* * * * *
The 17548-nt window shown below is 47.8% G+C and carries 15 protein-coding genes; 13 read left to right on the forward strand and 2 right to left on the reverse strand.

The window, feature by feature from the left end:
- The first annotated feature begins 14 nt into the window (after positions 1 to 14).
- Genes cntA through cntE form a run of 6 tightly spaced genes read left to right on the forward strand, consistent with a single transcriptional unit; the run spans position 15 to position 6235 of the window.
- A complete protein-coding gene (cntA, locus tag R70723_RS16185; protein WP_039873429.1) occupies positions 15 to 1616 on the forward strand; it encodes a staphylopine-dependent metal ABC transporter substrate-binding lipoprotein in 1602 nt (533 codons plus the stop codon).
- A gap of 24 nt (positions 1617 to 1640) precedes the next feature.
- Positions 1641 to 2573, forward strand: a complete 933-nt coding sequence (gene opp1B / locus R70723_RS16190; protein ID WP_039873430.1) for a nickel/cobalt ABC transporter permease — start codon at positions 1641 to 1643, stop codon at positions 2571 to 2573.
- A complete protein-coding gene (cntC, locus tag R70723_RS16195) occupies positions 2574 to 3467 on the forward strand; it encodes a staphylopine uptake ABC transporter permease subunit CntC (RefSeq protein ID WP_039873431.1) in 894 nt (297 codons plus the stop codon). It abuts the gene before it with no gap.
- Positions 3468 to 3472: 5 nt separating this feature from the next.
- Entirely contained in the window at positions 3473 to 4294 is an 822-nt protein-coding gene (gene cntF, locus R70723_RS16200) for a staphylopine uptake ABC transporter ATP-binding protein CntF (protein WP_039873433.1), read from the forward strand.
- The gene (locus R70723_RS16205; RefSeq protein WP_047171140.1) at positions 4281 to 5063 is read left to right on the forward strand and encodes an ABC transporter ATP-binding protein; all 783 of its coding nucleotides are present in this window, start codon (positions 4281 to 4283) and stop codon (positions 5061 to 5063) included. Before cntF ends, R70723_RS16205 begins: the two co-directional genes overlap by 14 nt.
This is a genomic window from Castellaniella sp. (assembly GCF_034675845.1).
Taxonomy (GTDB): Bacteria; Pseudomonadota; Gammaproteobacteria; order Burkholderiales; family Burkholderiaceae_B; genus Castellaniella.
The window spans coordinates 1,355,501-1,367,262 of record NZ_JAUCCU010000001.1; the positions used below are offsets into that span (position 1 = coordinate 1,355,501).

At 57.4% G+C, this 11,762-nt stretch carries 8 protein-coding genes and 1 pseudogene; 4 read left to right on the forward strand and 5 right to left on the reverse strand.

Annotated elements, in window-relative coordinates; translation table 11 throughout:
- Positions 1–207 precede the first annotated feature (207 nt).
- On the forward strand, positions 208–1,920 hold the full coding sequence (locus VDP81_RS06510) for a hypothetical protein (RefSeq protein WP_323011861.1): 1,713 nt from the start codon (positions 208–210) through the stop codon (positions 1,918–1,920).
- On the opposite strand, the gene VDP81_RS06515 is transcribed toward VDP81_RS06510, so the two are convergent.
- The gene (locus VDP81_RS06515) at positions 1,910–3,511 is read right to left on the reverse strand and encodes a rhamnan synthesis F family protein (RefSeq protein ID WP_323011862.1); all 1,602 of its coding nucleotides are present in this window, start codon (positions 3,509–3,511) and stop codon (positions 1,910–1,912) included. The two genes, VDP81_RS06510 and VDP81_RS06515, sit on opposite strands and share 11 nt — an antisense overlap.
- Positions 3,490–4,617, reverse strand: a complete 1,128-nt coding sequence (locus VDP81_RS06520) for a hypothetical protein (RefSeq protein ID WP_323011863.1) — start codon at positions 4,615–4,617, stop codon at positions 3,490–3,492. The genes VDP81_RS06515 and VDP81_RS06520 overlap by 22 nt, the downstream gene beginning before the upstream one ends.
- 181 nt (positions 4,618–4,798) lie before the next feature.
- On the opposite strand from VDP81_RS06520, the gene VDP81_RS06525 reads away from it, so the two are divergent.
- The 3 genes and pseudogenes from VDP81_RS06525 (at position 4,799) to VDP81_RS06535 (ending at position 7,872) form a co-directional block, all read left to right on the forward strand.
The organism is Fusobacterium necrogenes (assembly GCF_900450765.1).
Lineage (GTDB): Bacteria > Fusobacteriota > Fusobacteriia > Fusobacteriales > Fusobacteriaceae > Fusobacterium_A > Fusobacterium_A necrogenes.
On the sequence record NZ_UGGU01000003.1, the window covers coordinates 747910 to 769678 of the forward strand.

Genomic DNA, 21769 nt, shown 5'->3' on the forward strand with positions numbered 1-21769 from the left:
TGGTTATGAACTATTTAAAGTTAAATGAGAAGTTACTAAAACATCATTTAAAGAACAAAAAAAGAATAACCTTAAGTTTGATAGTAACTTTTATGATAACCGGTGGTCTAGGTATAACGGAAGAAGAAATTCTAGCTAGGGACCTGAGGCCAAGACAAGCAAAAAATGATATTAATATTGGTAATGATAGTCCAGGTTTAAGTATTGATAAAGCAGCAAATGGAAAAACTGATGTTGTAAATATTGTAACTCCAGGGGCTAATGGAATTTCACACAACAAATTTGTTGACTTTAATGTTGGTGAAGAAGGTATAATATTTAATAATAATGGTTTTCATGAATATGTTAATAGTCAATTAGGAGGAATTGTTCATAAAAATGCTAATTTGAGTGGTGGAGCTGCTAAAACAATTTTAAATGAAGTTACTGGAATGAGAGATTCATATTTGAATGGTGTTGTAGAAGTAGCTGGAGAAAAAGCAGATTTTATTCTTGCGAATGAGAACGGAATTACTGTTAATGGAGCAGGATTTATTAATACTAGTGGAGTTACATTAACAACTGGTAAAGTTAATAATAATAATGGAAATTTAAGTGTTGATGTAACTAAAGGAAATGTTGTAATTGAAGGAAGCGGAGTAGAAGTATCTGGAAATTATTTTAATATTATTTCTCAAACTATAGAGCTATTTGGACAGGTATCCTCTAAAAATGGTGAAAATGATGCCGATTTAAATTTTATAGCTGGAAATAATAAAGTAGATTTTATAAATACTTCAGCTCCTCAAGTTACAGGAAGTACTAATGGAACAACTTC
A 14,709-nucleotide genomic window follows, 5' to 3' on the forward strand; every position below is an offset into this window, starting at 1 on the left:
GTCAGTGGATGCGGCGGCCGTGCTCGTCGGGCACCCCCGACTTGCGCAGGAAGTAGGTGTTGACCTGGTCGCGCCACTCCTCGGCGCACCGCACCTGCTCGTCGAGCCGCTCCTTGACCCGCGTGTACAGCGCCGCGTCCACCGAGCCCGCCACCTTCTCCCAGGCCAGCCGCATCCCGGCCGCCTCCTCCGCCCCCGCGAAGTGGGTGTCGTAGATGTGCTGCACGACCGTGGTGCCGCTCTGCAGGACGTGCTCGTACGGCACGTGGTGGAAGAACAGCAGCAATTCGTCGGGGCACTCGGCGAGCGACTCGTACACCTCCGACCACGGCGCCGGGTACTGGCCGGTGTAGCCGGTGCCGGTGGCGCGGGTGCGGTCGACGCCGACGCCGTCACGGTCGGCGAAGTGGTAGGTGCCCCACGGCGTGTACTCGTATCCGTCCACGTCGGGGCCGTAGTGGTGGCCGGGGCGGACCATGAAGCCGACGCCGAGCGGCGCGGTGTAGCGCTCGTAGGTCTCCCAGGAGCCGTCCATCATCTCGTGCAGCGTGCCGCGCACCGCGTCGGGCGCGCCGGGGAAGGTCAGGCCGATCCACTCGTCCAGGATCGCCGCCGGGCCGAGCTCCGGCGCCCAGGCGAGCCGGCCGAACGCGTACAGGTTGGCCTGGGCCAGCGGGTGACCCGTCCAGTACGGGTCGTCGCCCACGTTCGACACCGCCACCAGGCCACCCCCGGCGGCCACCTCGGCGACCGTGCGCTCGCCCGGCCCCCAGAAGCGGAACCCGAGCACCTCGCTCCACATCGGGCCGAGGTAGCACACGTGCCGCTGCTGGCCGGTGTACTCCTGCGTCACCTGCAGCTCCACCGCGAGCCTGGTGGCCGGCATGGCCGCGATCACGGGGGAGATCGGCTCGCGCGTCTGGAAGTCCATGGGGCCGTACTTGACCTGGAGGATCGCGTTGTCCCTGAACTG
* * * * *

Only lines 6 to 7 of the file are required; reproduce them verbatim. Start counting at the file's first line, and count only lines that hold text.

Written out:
- A gap of 24 nt (positions 1617 to 1640) precedes the next feature.
- Positions 1641 to 2573, forward strand: a complete 933-nt coding sequence (gene opp1B / locus R70723_RS16190; protein ID WP_039873430.1) for a nickel/cobalt ABC transporter permease — start codon at positions 1641 to 1643, stop codon at positions 2571 to 2573.